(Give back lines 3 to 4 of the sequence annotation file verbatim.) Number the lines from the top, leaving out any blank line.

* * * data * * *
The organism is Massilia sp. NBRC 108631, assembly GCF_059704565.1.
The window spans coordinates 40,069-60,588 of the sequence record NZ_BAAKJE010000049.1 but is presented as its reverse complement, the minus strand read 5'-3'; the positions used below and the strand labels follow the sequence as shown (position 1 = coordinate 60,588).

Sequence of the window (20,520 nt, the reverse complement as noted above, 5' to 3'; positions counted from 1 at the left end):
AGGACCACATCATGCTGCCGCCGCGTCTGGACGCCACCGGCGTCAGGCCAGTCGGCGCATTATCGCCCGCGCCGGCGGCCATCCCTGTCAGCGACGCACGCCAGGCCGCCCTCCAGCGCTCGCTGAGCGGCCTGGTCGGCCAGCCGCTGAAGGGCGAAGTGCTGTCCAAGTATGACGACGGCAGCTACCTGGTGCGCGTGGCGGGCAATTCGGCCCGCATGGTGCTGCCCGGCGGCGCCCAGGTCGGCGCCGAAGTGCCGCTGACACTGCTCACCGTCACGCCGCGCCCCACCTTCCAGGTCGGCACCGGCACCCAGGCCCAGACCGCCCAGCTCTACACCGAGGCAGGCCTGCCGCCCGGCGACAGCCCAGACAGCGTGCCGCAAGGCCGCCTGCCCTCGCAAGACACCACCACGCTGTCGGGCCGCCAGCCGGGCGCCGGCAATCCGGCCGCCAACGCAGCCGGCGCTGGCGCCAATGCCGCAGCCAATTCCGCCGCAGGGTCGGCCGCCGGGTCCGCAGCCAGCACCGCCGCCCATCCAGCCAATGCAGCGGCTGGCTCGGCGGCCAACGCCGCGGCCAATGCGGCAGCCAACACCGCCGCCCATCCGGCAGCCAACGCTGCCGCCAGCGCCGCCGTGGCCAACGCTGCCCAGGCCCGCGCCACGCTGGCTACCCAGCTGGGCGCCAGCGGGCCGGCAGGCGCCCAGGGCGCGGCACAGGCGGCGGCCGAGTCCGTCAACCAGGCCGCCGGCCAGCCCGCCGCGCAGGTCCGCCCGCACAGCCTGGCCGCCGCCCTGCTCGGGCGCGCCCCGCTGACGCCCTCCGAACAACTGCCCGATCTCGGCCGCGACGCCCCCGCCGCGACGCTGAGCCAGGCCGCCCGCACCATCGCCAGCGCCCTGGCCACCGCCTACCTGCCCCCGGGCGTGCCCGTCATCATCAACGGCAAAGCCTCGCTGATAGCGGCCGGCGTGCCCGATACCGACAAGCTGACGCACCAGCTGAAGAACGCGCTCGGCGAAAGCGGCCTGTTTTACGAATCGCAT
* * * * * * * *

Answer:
Sequence of the window (20,520 nt, the reverse complement as noted above, 5' to 3'; positions counted from 1 at the left end):
AGGACCACATCATGCTGCCGCCGCGTCTGGACGCCACCGGCGTCAGGCCAGTCGGCGCATTATCGCCCGCGCCGGCGGCCATCCCTGTCAGCGACGCACGCCAGGCCGCCCTCCAGCGCTCGCTGAGCGGCCTGGTCGGCCAGCCGCTGAAGGGCGAAGTGCTGTCCAAGTATGACGACGGCAGCTACCTGGTGCGCGTGGCGGGCAATTCGGCCCGCATGGTGCTGCCCGGCGGCGCCCAGGTCGGCGCCGAAGTGCCGCTGACACTGCTCACCGTCACGCCGCGCCCCACCTTCCAGGTCGGCACCGGCACCCAGGCCCAGACCGCCCAGCTCTACACCGAGGCAGGCCTGCCGCCCGGCGACAGCCCAGACAGCGTGCCGCAAGGCCGCCTGCCCTCGCAAGACACCACCACGCTGTCGGGCCGCCAGCCGGGCGCCGGCAATCCGGCCGCCAACGCAGCCGGCGCTGGCGCCAATGCCGCAGCCAATTCCGCCGCAGGGTCGGCCGCCGGGTCCGCAGCCAGCACCGCCGCCCATCCAGCCAATGCAGCGGCTGGCTCGGCGGCCAACGCCGCGGCCAATGCGGCAGCCAACACCGCCGCCCATCCGGCAGCCAACGCTGCCGCCAGCGCCGCCGTGGCCAACGCTGCCCAGGCCCGCGCCACGCTGGCTACCCAGCTGGGCGCCAGCGGGCCGGCAGGCGCCCAGGGCGCGGCACAGGCGGCGGCCGAGTCCGTCAACCAGGCCGCCGGCCAGCCCGCCGCGCAGGTCCGCCCGCACAGCCTGGCCGCCGCCCTGCTCGGGCGCGCCCCGCTGACGCCCTCCGAACAACTGCCCGATCTCGGCCGCGACGCCCCCGCCGCGACGCTGAGCCAGGCCGCCCGCACCATCGCCAGCGCCCTGGCCACCGCCTACCTGCCCCCGGGCGTGCCCGTCATCATCAACGGCAAAGCCTCGCTGATAGCGGCCGGCGTGCCCGATACCGACAAGCTGACGCACCAGCTGAAGAACGCGCTCGGCGAAAGCGGCCTGTTTTACGAATCGCAT